The Customer Success Data Gap

We have data everywhere. Contact data, company demographics, usage statistics, email open rates, financial data, support tickets, commercial terms, contracts, and the list goes on.

And it’s all disconnected…

I work with both large and small companies, and regardless of size they all have the same problem. Every company has data that don’t correlate sitting in silo databases. Each department uses the data available in their silo to create a version of truth that only applies to them.

As a result, no one in the business has a holistic view of the customer experience. And in a SaaS company where all departments are connected, every shred of data can mean something.

CRM platforms have promised a “360 degree view” but they don’t deliver. They are more focused on Sales than on customer insights. And a proliferation of point solutions for customer engagement hold pieces of the story that never make it back into the CRM. Even if integrated, our CRMs house mountains of data that are never transformed to insights.

This the Customer Success Data Gap.

Customer Success requires customer insights. Insights are unlocked from data. I see far too many SaaS companies deploying Customer Success Managers who capture and share anecdotes and stories. Far fewer using data to generate insights that tell a cohesive story.

This causes us to fixate on the wrong priorities, and we solve individual customer problems instead of solving for the priorities of the market we serve.

Closing the Gap

So then, how do we close the Customer Success Data Gap? We have to treat customer data as seriously as we treat sales pipeline data. Here are three ways to begin:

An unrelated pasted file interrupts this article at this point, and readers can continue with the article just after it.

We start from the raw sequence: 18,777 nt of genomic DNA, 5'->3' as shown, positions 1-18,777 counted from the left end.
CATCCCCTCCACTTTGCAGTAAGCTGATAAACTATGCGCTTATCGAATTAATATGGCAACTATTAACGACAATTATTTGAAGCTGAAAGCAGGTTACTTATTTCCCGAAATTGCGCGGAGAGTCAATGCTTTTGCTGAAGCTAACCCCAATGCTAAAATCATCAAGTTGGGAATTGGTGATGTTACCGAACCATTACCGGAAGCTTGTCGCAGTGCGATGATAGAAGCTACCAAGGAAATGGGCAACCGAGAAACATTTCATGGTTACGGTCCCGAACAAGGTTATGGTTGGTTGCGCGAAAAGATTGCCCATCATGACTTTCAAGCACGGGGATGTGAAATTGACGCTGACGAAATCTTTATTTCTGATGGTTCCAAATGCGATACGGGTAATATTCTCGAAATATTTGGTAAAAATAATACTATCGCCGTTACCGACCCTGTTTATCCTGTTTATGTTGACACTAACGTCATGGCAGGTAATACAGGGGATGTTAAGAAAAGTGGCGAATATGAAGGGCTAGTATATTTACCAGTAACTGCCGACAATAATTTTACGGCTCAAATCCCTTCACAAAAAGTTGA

1. Build Customer Operations Capacity – Make it someone’s job within your organization to think about customer data aggregation. This doesn’t have to be full time, but someone should think about it – the earlier the better.
  2. Centralize Data – Pick a tool that allows you to centralize customer data assets. The repository should allow data to be aggregated, correlated, and analyzed. Ideally we can also use this repository to trigger actions we should take with customers.
  3. Analyze for Insights – Ask questions and go to your centralized customer repository for answers. You’ll find answers and you’ll generate more questions. As you iterate, you’ll understand your customers better than you ever have before.

I realized that it’s much easier to make the three points above than is to execute on them. However, the idea is to start small and start today.

This may mean making your co-founder responsible for customer ops, using MySQL as a data repository and having a contractor queries for you. But as you grow, these efforts will become more sophisticated and early investments will pay off as you strive to automate and scale your business.


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